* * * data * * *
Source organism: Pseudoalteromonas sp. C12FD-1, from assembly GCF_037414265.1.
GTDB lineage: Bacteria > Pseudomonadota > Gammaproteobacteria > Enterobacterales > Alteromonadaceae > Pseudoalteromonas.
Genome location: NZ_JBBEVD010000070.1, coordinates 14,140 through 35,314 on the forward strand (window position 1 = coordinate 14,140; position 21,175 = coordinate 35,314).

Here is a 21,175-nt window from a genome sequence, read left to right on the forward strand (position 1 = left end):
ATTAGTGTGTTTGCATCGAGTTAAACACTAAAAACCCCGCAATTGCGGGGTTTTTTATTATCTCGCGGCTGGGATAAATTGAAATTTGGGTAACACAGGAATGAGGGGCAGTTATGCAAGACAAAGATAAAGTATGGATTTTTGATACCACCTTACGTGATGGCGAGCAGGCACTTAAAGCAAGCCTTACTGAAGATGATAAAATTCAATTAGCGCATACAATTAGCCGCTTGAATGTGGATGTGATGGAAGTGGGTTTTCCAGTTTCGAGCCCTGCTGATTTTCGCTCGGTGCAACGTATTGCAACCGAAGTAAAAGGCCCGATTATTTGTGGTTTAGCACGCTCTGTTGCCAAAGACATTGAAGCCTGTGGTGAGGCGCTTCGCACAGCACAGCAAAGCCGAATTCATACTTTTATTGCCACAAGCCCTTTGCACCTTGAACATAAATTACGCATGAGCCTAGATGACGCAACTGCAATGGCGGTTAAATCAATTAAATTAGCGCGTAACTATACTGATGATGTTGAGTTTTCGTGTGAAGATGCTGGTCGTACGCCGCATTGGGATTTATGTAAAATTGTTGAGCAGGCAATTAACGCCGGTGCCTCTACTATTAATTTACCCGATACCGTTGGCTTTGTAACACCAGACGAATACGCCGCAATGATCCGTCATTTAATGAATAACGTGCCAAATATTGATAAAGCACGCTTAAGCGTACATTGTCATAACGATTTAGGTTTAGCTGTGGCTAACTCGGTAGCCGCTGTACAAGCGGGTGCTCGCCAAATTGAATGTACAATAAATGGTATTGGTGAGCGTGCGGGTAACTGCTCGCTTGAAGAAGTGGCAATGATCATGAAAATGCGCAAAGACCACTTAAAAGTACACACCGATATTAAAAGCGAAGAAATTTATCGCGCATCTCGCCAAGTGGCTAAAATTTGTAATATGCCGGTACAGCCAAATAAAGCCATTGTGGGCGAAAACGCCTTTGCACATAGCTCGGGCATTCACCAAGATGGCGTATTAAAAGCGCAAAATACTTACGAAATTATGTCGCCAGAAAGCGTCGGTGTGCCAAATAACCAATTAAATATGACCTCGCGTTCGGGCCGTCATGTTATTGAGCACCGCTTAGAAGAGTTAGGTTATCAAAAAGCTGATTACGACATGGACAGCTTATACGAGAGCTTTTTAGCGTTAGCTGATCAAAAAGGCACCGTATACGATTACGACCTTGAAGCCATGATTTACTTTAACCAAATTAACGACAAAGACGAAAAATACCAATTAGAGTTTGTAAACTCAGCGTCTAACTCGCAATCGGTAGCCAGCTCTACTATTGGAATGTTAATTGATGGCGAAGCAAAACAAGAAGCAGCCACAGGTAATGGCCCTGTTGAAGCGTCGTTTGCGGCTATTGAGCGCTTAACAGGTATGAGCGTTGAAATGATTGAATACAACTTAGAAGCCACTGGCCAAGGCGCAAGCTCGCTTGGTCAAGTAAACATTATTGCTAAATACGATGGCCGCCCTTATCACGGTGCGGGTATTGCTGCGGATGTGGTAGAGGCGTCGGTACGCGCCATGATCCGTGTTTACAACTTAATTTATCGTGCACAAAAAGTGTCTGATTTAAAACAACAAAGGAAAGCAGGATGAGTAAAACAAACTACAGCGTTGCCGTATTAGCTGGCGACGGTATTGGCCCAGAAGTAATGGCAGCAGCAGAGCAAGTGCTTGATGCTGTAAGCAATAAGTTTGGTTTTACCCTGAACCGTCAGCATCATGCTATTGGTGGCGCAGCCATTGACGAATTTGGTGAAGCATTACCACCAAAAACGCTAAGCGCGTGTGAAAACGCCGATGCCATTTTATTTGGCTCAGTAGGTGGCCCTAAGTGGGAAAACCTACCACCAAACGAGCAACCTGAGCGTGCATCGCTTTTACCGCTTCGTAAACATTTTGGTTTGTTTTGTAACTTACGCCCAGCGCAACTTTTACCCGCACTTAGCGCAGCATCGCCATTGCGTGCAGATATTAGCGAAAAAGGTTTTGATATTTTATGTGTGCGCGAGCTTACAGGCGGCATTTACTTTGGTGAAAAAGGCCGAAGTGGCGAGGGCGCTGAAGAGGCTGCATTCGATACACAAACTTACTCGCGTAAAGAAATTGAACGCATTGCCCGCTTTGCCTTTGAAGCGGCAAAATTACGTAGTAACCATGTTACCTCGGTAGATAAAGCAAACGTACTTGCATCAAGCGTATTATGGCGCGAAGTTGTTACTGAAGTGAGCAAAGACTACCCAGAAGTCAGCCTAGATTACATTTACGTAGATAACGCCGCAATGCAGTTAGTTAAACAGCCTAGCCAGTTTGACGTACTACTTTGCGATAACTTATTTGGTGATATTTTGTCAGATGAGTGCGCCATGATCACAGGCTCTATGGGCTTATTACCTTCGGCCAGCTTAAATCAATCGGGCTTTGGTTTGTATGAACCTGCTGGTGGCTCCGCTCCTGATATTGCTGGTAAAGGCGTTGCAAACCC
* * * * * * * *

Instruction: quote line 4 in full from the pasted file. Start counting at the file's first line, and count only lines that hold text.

Here is a 21,175-nt window from a genome sequence, read left to right on the forward strand (position 1 = left end):